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I am interested to examine the effect on consumption on marijuana with the implementation of tax. I will be examining it on 51 states in US including DC, over 6 years. The other controlled variables would be unemployment rate and education. Tax would be a dummy variable, 1 will take form when the state taxed on marijuana while 0 will take form when marijuana is not taxed. However, my advisor suggest that the consumption and taxation would have reverse causation. Can I know what is the best method in addressing it? I would also need to include time fixed effect in my model.

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  • $\begingroup$ In the version you presented to your advisor, which variable is the dependent and which is the independent? $\endgroup$ Dec 14, 2020 at 15:08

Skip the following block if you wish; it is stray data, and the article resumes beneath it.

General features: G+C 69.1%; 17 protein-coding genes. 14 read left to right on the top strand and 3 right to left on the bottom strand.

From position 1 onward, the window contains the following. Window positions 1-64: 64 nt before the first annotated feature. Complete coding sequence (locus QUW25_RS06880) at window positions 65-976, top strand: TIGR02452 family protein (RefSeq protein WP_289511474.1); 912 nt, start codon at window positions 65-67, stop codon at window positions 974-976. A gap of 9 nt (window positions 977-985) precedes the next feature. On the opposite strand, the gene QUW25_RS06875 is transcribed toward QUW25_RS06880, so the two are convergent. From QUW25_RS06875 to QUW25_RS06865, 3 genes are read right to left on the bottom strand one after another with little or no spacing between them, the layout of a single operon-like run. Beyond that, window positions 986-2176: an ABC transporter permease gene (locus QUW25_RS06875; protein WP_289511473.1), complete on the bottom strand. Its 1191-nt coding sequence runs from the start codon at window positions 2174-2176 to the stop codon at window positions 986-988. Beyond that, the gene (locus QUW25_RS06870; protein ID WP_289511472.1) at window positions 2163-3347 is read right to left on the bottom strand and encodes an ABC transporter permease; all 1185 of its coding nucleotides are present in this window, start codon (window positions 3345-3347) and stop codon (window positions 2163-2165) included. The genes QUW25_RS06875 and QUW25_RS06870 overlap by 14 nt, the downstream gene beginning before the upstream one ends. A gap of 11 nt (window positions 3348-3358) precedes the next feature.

• $\begingroup$ @Penguin_Knight the dependent would be consumption of marijuana while the independent would be tax $\endgroup$
    – Emily Jane
    Dec 14, 2020 at 15:21

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In this case it'd be helpful to know more about i) the nature of the consumption data, what are included and how were they collected? ii) if any states change their taxation status across the 6 years, or do all of them show either all six years of 1, or all six years of 0?

If you do have some switching over, then perhaps interrupted time series regression could be one of the options. It uses each state as its own control, and examines if the regression slope changes before and after the implementation. (You may need to center the year at implementation for each state, so that year 0 is the year of implementation.)

The main concern I'm seeing is that right now: there are only about 20 states that have legalized marijuana. And in the last 6 years, even if you have some states switching over, the sample size is likely very low. It may be better to first identify which states, and then download the corresponding years of BRFSS data from CDC, and create a bigger individual level data.

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